1. Once glucose is split in half, there are two duplicate pathways leading to two respective pyruvic acids. Each limb generates 2 ATPs. Why, then, does glycolysis, as a whole, generate only 2 ATPs?

two ATPs were used up in glycolysis

2. Regenerating NAD (from NADH plus H+) is essential for what process?

anaerobic glycolysis

3. Adenylate cyclase converts (what?) into cAMP?


4. A hydrogen is split into H+ plus what?

an electron

5. Blood samples are taken from a mouse before and after insulin is injected and measured with a blood glucose meter. What happens to the blood glucose level?

it goes way down

6. Insulin is made from a precursor (a prohormone). Say something about what the molecular structure of insulin is and/or how it relates to the prohormone.

two peptide chains are linked by disulfide bonds after a peptide is cleaved and discarded

7. Why would the vitreous of the eye become less transparent after long-term diabetes.

leakage from blood vessels created by angiogenesis

8. Metabolism of glucose transported into a beta cell in the islets of Langerhans increases ATP. How does this ATP mediate the secretion of insulin?

it closes a potassium channel that depolarizes the cell causing calcium influx for vesicle release

9. Backslosh through leaky heart valves. Answer either (1) What is the term for this that makes reference to heart sounds? or (2) What bacterial disease might lead to this?

heart murmur, rheumatic fever

10. After the atrio-ventricular valves snap shut but before the semilunars open, the ventricles contract and build up pressure. What happens to the volume of blood in the ventricles during this period?

it stays the same

11. There are many layers in an artery. Only one of these layers of cells is present in a capillary. What is this type of cell called?

endothelial cell

12. There is a family of curves for different amounts of sympathetic nerve stimulation where stroke volume in ml is plotted as a function of ventricular end-diastolic volume in ml. Answer either (1) What is this called? (2) In what way does this distinguish the properties of cardiac vs striated muscle as a function of length? or (3) What effect does sympathetic stimulation have on these curves?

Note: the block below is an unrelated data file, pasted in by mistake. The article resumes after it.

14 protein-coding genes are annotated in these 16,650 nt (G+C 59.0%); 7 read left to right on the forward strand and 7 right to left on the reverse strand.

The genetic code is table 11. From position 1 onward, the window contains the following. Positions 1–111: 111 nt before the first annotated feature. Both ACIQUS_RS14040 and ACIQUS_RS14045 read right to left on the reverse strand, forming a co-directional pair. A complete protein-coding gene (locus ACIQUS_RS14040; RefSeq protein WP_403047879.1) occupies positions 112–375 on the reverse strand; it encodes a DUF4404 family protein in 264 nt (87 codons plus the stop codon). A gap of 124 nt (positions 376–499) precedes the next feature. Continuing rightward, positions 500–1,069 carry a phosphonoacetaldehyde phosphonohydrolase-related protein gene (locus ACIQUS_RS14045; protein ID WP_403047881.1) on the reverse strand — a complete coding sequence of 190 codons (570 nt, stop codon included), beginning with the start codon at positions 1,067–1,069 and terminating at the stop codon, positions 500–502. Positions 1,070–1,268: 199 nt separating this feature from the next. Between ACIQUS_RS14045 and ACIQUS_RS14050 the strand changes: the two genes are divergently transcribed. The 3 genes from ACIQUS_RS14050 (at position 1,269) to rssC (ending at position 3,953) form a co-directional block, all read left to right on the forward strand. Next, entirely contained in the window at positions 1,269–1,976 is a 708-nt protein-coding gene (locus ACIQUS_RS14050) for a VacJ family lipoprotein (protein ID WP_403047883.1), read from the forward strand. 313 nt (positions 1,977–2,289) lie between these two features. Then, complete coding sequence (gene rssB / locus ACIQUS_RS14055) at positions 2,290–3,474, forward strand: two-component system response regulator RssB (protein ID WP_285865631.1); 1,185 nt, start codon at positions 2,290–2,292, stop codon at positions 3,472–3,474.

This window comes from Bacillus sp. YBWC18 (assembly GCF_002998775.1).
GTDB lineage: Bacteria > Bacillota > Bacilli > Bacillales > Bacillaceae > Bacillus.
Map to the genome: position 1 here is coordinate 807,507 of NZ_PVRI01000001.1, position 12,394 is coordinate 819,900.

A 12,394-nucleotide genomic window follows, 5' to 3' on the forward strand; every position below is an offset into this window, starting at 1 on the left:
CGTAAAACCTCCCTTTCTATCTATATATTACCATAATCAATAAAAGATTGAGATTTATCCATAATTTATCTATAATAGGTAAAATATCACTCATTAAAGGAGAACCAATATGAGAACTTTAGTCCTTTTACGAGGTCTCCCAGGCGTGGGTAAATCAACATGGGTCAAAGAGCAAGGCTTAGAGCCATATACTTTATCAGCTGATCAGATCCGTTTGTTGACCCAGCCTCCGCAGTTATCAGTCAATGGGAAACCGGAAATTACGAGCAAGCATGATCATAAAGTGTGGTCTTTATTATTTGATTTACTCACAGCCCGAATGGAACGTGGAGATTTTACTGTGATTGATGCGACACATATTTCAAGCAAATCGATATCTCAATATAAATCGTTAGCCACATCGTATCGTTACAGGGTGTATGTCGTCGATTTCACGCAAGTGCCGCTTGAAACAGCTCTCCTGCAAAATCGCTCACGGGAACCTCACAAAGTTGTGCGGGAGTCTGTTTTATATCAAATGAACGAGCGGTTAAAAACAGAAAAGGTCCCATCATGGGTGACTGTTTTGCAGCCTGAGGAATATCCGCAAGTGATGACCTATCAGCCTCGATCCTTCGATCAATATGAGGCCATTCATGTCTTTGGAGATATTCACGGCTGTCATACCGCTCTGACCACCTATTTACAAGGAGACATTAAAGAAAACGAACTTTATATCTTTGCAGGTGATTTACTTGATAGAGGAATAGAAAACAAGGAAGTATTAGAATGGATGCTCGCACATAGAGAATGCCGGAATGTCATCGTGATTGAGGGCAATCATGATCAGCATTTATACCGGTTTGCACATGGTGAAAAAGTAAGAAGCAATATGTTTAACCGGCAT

Frank-Starling law, cardiac muscle does not get weakker as a function of length, it moves them up and to the left

13. Parasympathetic and sympathetic portions of the autonomic nervous system affect heart rate, acting on the SA (and AV) nodes. What additional direct affect does the sympathetic nervous system have on the heart?

sympathetic NS increases myocardial contractility

14. What would have to happen to the shape of the action potential of a ventricular myocardial cell to compensate for the increased heart rate that accompanies heavy exercise?

the long duration action potential would get shorter

15. If, for some reason, the signal that should have originated in the SA node were not transmitted appropriately, the heart would still beat. What would drive this heart beat?

the automaticity of the AV node

16. HCN channels. Answer either (1) What is the cyclic nucleotide referred to by "CN?" or (2) What do we call the unusual electrophysiology mediated by the HCN channel?

cAMP, pacemaker potential or diastolic depolarization

17. "Here, quick, chew this aspirin and drink it down." If this stopped a heart attack in progress, how would it do that?

inhibit clotting

18. "Action potentials that originate in the SA node pass from one atrial myocardial cell to another and usually usually trigger the AV node before it would have fired automatically." Say why spreading from one myocardial cell to the next is not a full explanation of action potential spread in the ventricles.

bundle of His, bundle branches, and Purkinje fibers get the action potential to the apex first

19. Name one of the 4 risk factors for heart attack that ranks higher than family history.

high blood pressure, prior heart attack, smoking, diabetes

20. What specialization in the trachea powers the mucus elevator?


21.. Epinephrine would help a person having an asthma attack. What completely different approach could be used, in this case to control inflammation?

antileukotriene like Singulaire

22. Name one component that separates air in the alveloi from red blood cells.

type I alveolar cell, basal lamina, endothelial cell

23. The partial pressure of carbon dioxide in the pulmonary vein is 40 mm Hg. What is the partial pressure of carbon dioxide in the systemic arteries?

duh! there was no gas exchange between the two

24. "Water's surface tension would tend to collapse (close) alveoli." Answer either (1) How does physiology take care of this problem? or (2) People with what condition have a real problem because of this?